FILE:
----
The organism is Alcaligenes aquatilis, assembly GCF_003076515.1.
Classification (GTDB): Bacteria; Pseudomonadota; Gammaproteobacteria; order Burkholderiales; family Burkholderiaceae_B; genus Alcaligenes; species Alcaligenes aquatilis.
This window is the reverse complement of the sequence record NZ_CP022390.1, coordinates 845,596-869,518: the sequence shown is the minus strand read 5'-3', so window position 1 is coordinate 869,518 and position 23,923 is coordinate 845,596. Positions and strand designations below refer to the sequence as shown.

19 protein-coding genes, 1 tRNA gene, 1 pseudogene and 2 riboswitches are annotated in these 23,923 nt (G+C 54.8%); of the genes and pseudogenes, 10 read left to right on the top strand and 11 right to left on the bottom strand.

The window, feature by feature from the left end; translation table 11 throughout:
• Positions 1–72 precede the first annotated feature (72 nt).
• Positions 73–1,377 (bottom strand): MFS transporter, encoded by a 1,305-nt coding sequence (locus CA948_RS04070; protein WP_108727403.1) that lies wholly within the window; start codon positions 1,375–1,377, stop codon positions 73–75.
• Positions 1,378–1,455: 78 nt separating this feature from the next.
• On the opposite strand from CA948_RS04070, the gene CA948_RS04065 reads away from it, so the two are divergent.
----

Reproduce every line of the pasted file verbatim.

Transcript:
The organism is Alcaligenes aquatilis, assembly GCF_003076515.1.
Classification (GTDB): Bacteria; Pseudomonadota; Gammaproteobacteria; order Burkholderiales; family Burkholderiaceae_B; genus Alcaligenes; species Alcaligenes aquatilis.
This window is the reverse complement of the sequence record NZ_CP022390.1, coordinates 845,596-869,518: the sequence shown is the minus strand read 5'-3', so window position 1 is coordinate 869,518 and position 23,923 is coordinate 845,596. Positions and strand designations below refer to the sequence as shown.

19 protein-coding genes, 1 tRNA gene, 1 pseudogene and 2 riboswitches are annotated in these 23,923 nt (G+C 54.8%); of the genes and pseudogenes, 10 read left to right on the top strand and 11 right to left on the bottom strand.

The window, feature by feature from the left end; translation table 11 throughout:
• Positions 1–72 precede the first annotated feature (72 nt).
• Positions 73–1,377 (bottom strand): MFS transporter, encoded by a 1,305-nt coding sequence (locus CA948_RS04070; protein WP_108727403.1) that lies wholly within the window; start codon positions 1,375–1,377, stop codon positions 73–75.
• Positions 1,378–1,455: 78 nt separating this feature from the next.
• On the opposite strand from CA948_RS04070, the gene CA948_RS04065 reads away from it, so the two are divergent.